Wilmot, Owen Sound, Elmira. Three tournaments entered by Connor Reinman. Three tournament victories for Connor Reinman. And if the scores can tell the story there’s no one particularly close to his level.
After a long break due to covid, organized crokinole’s return has not been uniform. Some clubs and events came back early, with others still waiting. Fortunately, the demand and enthusiasm for crokinole is hotter than ever. The January fixture on the NCA Tour has long been the Golden Horseshoe event in Hamilton, but it was confirmed in December that the event would not return in 2023. A determined Jeremy Tracey was not prepared to let the opportunity for Winter crokinole slip away and immediately set out to host a tournament on less than two months of preparation.
The result? The largest attended crokinole event outside of the World Championships.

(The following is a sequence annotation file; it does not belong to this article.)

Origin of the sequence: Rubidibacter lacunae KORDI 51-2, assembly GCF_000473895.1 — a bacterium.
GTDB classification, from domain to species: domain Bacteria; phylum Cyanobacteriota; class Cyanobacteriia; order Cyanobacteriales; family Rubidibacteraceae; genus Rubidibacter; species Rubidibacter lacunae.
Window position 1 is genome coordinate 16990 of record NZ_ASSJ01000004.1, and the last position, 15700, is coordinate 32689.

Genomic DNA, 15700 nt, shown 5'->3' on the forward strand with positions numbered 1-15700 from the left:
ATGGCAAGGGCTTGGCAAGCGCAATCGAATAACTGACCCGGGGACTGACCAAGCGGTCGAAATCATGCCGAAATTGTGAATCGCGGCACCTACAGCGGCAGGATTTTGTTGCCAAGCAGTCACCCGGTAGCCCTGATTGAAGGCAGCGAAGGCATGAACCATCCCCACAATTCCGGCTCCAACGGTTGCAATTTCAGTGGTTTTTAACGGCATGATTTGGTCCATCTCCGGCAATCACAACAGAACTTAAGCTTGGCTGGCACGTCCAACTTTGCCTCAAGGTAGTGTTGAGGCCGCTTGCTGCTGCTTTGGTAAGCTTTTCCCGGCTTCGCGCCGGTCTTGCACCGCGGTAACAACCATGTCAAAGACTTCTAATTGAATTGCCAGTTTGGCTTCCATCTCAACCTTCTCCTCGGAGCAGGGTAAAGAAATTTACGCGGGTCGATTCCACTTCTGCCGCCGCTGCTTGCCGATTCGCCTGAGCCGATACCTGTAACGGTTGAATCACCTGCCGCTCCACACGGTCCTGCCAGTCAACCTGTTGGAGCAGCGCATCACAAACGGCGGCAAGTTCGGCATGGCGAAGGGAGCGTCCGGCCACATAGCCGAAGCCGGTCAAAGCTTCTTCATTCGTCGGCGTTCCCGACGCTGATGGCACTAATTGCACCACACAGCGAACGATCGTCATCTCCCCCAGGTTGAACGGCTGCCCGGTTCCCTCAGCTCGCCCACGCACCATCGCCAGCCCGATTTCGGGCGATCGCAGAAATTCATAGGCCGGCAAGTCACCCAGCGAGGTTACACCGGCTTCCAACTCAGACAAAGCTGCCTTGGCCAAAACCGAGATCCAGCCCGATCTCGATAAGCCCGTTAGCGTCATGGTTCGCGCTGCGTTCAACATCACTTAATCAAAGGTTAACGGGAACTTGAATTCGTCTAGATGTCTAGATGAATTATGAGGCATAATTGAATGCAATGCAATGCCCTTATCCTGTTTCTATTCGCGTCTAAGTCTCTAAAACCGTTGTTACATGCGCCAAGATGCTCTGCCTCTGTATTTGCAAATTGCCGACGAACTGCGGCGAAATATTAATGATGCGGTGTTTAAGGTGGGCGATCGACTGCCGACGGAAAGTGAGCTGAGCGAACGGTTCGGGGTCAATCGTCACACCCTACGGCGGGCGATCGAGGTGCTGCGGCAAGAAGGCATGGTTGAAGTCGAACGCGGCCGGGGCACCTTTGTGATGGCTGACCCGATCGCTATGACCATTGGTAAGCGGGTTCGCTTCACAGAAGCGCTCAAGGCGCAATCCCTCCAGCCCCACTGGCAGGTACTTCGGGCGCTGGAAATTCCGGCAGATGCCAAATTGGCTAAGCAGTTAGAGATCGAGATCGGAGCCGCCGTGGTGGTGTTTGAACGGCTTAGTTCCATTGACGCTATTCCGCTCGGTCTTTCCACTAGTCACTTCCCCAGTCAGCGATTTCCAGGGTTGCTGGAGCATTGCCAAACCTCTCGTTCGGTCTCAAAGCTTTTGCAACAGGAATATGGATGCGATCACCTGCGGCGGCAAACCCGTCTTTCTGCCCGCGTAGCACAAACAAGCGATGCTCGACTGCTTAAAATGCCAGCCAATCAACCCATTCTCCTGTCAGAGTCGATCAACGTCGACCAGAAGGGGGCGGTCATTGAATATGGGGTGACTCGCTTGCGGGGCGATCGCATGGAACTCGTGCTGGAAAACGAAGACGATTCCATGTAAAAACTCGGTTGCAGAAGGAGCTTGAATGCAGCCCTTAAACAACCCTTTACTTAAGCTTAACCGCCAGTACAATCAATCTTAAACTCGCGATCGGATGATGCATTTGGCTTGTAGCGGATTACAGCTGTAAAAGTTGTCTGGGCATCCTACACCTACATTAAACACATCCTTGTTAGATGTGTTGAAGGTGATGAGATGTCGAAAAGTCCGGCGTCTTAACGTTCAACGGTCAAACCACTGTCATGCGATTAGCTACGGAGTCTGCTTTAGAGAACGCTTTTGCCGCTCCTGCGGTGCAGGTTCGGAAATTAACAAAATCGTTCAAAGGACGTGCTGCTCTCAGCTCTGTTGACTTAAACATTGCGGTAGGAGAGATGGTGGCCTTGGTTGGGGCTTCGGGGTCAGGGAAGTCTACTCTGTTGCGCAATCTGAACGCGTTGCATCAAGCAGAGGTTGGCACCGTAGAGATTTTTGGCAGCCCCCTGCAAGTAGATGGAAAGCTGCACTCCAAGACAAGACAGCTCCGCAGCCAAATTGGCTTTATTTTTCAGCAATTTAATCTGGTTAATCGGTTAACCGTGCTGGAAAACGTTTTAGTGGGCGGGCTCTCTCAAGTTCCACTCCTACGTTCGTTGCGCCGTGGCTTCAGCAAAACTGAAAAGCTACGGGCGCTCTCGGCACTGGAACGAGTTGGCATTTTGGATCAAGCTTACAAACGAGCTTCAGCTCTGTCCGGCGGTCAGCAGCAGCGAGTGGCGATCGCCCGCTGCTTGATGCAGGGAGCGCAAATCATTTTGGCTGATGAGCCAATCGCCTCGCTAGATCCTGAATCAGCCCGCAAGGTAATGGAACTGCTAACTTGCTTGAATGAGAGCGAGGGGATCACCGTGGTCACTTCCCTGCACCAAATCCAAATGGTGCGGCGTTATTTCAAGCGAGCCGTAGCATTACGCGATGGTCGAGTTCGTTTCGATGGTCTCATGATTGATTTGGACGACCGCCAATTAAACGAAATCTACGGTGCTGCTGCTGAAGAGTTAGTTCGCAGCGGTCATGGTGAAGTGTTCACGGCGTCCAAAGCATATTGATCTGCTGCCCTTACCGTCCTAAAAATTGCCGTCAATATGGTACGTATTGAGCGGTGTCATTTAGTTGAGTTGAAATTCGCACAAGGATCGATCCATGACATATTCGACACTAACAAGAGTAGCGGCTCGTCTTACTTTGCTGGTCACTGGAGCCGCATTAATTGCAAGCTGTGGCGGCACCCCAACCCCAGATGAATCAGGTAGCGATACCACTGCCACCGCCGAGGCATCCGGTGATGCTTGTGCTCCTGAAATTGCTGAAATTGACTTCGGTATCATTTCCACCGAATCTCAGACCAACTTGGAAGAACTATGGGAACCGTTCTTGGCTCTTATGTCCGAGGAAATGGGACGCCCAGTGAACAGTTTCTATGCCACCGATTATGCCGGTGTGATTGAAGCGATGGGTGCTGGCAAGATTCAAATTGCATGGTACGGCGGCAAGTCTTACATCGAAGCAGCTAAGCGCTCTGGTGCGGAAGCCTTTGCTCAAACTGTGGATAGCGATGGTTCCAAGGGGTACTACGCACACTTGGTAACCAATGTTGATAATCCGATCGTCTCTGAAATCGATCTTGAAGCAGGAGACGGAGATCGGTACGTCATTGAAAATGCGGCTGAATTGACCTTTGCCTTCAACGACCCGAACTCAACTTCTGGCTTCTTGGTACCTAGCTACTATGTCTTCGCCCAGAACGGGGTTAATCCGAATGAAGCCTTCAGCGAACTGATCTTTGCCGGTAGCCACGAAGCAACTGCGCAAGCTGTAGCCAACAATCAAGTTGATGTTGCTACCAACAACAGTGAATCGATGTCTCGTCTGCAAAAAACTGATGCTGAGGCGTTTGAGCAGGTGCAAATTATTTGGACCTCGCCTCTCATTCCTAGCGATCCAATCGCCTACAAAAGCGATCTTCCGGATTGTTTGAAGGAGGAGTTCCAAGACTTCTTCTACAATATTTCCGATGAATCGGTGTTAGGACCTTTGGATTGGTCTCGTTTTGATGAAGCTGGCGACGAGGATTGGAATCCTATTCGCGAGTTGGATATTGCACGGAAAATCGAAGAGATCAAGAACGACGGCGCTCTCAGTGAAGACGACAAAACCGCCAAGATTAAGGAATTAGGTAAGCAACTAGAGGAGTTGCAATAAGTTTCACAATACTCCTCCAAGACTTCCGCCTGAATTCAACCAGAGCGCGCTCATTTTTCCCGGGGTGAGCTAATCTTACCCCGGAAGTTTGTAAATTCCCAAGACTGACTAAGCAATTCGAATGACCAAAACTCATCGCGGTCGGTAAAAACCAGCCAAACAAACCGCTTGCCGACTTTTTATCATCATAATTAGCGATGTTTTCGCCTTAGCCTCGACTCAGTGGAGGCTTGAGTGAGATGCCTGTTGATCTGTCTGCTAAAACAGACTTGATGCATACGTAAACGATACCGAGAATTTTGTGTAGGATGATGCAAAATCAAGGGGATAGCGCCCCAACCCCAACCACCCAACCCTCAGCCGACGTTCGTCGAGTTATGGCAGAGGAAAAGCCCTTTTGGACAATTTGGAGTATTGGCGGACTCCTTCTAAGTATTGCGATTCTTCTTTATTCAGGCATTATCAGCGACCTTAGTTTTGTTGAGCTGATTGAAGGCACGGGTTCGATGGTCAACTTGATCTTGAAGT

Impressive, to say the least, it was to see 88 crokinole players file into the Gale Presbyterian Church for the Elmira Winter Crokinole Classic. To CrokinoleCentre’s knowledge this was the first big crokinole event hosted in Elmira, since the Ontario Crokinole Championships were held in Elmira in 1960.
At that 1960 edition of the provincial championships both fingers and cues players competed in the same division, and while that’s a novelty not seen in modern crokinole, it was fitting that this Elmira event also featured a Cues division with a number of the top competitors one would see at the World Championships.
This list included Lorraine Proud (4-time World Champion), Oscar Weber (2-time World Champion), Dave and Dennis Brubacher (2-time Doubles World Champions, and both past runner-ups in the singles), and Josh Carrafiello (1-time runner-up for the World Championship).
The 19 players were split into 2 preliminary round pools. Dave Brubacher, Marilyn Berge and Josh Carrafiello were the high scores out of Pool A, while Dennis Brubacher and Jon Brubacher scored the highest in Pool B.